Paul Asay has been writing for Plugged In since 2007 and loves superheroes and finding God in unexpected places. In addition, Paul has also written several books, with his newest—Burning Bush 2.0—recently published by Abingdon Press. When Paul’s not reviewing movies, he hikes with his wife, Wendy, runs marathons with his grown kids, Colin and Emily, and beats back unruly houseplants. Follow him on Twitter @AsayPaul.

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seraph_unsung More than 1 year ago
Respectfully, I am curious as to how you reconcile that statement with where you said this ( ) :

Christians do not struggle to make good movies, or successful ones. Christians only struggle to break into the mainstream market. God's Not Dead was good. War Room was good. The Case for Christ was great. Do You Believe was great. The Passion of the Christ, October Baby, Narnia, Son of God, Beyond the Mask, Woodlawn, Gavin Stone, Hacksaw Ridge (nominated for an Oscar - though I didn't like it for its violence), Courageous, I'm Not Ashamed... "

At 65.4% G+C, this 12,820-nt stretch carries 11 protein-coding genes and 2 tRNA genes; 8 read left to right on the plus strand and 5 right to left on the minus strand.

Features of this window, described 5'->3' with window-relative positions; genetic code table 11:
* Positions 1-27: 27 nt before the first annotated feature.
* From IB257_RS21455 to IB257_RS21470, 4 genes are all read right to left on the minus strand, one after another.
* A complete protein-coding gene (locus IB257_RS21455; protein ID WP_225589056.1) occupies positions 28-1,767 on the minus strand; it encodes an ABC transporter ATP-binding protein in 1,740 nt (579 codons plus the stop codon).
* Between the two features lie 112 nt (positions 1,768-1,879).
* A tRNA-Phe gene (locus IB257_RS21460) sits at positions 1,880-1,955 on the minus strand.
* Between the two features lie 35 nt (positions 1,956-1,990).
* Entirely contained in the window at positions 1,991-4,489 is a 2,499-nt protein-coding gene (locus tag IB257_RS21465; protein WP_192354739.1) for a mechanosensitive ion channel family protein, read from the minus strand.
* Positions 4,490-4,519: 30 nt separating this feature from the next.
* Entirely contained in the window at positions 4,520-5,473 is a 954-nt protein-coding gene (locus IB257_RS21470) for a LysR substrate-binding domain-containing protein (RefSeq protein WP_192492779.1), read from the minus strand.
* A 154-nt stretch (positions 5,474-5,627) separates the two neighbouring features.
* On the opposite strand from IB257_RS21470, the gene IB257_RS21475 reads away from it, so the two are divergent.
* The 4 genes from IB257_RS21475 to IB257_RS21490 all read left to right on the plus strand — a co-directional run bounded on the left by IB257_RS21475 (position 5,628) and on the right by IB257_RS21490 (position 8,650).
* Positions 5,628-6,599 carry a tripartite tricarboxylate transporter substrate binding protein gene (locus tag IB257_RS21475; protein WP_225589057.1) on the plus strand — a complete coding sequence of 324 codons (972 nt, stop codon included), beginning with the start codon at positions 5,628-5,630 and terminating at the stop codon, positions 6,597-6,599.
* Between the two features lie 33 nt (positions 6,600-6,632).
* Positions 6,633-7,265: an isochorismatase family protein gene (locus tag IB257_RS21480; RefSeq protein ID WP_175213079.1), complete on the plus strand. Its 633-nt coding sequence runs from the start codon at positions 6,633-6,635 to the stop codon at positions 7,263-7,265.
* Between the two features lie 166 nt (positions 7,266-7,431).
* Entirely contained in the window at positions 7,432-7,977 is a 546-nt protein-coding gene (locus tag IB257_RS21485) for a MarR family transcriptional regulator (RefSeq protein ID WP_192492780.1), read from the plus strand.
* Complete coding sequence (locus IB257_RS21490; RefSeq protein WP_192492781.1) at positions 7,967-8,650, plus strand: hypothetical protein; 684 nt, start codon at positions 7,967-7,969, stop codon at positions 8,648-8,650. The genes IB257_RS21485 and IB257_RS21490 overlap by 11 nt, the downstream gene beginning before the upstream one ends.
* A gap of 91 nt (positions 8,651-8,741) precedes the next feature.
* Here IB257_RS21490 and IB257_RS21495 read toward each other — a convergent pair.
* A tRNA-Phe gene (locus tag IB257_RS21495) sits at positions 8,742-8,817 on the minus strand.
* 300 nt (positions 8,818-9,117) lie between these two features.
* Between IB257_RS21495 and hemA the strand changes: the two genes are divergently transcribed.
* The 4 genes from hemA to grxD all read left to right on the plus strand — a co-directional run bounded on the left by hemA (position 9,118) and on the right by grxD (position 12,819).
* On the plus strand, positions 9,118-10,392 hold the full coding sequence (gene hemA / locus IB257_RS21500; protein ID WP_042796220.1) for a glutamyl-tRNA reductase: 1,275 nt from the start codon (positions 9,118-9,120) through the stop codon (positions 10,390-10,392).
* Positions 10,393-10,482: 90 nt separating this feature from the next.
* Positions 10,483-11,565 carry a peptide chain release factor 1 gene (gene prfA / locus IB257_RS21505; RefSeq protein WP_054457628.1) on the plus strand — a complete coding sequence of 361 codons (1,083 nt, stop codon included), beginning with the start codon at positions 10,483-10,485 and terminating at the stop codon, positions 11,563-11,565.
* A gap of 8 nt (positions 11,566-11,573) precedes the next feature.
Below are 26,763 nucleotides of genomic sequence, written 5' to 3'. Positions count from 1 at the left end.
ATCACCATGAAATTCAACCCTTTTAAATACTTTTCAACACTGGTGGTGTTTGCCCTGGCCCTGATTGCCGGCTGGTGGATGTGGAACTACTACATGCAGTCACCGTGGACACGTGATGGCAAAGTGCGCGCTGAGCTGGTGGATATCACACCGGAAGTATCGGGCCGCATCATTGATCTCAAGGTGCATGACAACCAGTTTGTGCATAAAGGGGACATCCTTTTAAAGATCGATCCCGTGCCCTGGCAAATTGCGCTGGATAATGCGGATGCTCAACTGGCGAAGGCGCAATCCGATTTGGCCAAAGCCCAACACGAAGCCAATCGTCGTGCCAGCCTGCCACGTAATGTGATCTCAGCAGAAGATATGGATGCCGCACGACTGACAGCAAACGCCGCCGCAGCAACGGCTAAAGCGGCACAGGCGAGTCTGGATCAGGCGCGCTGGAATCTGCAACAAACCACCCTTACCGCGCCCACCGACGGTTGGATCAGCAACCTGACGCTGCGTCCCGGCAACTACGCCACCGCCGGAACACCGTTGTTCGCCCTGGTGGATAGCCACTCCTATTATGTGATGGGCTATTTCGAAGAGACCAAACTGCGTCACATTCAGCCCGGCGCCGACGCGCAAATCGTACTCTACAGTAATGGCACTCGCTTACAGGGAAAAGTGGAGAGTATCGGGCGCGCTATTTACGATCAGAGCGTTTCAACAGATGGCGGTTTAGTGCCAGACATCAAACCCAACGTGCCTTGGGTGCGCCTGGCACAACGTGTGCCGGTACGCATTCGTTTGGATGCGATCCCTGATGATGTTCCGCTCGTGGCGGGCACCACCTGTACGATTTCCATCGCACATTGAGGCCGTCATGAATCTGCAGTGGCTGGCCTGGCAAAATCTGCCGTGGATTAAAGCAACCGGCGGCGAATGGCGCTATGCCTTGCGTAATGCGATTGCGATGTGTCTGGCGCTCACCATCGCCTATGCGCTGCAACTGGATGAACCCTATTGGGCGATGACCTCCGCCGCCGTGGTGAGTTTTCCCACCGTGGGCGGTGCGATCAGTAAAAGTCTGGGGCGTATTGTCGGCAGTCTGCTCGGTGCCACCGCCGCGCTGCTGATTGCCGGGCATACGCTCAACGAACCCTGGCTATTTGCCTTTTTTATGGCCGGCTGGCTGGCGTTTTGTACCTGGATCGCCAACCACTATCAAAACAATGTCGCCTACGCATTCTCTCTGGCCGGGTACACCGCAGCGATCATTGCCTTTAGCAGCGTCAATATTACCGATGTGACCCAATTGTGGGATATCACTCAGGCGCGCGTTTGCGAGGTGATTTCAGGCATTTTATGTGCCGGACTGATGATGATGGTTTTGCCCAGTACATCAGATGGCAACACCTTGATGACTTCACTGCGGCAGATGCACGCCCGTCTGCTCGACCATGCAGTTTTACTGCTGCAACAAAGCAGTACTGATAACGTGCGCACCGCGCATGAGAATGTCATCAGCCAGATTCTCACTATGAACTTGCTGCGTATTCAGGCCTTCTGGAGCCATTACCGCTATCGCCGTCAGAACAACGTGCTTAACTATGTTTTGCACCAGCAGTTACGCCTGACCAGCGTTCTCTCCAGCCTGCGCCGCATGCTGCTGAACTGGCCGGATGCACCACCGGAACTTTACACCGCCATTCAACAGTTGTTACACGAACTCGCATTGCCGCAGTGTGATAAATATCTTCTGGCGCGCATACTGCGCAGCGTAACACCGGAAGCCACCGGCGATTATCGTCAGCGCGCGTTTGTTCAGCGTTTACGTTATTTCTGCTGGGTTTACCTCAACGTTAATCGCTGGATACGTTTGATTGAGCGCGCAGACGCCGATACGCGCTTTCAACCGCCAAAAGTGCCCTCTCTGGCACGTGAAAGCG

And I think you make a good point with your opening sentence: Christians are capable of making financially successful films, regardless of whether the films are "good" (which tends to be subjective and sometimes even controversial).

God's Not Dead?  Huge box office relative to its budget.

The same goes for Heaven is for Real ( ), War Room ( ), and Miracles from Heaven ( ).

One might then say, "Those aren't television shows," which is true.  The Bible miniseries--regardless of whether or not any of us liked or disliked it, and I am not looking to start an argument--was remarkably successful, both in terms of audience ratings ( -- note that the first image is presumably of Adam and Eve, which is not "dirty" or "inappropriate" but is something worthy of knowing about ahead of time) and of DVD sales ( ).

Christians aren't by any means universally terrible at knowing how to market to their own demographic, and I think PureFlix might have a chance at being successful because it's aiming at a very different niche than I expect something like HBO or FX to aim at. But as @Inkfeather1 implied, I do think that PureFlix will need to balance the "we're family-friendly!" aspects of their marketing with an emphasis that their products will be of worthwhile quality and not just disposable entertainment that is neither inherently offensive nor intellectually/aesthetically appealing.  And of course I'm not saying those things are mutually inclusive.